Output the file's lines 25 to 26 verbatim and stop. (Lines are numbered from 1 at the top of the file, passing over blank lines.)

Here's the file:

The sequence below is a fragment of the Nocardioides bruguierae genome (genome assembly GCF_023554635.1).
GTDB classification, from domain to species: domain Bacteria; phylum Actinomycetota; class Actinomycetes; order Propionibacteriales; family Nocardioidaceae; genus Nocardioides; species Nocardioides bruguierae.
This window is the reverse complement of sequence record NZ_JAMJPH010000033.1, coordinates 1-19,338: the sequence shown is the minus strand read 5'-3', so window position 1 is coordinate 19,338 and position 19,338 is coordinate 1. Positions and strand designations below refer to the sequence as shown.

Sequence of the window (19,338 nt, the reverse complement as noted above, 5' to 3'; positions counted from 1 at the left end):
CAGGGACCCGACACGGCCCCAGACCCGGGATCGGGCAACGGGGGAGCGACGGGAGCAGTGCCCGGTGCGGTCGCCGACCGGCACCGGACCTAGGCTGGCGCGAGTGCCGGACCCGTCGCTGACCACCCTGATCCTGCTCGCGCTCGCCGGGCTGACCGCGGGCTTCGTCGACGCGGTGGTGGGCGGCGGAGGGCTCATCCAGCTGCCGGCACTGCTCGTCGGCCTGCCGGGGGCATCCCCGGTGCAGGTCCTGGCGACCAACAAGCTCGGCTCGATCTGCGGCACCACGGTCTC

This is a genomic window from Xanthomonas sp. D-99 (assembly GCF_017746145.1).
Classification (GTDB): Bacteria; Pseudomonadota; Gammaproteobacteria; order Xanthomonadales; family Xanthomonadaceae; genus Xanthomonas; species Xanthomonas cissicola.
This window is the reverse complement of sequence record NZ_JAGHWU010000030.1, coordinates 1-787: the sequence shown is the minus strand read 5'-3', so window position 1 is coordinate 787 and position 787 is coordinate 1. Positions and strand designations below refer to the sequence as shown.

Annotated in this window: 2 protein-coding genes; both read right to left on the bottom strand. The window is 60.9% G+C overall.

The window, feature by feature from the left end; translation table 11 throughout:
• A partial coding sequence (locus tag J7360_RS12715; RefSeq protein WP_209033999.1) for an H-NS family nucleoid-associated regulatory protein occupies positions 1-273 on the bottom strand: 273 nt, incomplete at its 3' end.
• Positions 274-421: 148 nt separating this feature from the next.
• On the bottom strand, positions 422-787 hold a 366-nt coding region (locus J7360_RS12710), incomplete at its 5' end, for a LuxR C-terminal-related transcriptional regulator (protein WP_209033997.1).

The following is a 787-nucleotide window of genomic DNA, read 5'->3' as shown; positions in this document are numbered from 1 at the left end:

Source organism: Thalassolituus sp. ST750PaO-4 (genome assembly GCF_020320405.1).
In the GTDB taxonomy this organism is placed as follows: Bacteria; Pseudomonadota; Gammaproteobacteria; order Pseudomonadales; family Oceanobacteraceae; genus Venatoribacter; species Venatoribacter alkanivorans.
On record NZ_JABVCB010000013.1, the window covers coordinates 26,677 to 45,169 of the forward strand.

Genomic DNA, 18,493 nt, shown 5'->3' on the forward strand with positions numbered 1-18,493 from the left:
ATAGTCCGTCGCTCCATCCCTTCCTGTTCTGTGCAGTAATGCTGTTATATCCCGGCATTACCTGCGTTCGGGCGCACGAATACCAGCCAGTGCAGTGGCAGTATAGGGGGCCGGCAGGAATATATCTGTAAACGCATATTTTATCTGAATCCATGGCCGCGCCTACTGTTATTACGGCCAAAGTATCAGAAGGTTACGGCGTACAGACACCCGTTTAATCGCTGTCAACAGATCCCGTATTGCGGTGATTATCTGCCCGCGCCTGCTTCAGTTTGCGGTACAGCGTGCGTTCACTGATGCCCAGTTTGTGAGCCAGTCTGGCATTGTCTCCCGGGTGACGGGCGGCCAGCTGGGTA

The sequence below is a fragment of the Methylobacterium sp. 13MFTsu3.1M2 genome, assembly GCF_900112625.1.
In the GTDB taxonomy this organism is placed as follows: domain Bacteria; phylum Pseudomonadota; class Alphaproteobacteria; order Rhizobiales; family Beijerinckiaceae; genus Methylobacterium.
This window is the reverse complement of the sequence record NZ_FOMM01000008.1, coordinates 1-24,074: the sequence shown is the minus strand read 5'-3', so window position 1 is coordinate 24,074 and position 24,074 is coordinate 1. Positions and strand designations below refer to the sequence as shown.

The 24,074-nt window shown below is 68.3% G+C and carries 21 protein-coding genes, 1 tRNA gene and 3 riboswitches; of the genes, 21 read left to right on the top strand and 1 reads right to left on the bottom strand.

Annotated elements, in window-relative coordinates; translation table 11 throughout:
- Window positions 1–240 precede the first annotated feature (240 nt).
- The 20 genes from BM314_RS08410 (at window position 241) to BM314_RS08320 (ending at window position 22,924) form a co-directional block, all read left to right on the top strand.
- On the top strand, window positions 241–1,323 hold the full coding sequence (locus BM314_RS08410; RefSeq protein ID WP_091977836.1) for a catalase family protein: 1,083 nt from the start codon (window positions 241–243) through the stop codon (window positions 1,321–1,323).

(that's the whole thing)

- Window positions 1–240 precede the first annotated feature (240 nt).
- The 20 genes from BM314_RS08410 (at window position 241) to BM314_RS08320 (ending at window position 22,924) form a co-directional block, all read left to right on the top strand.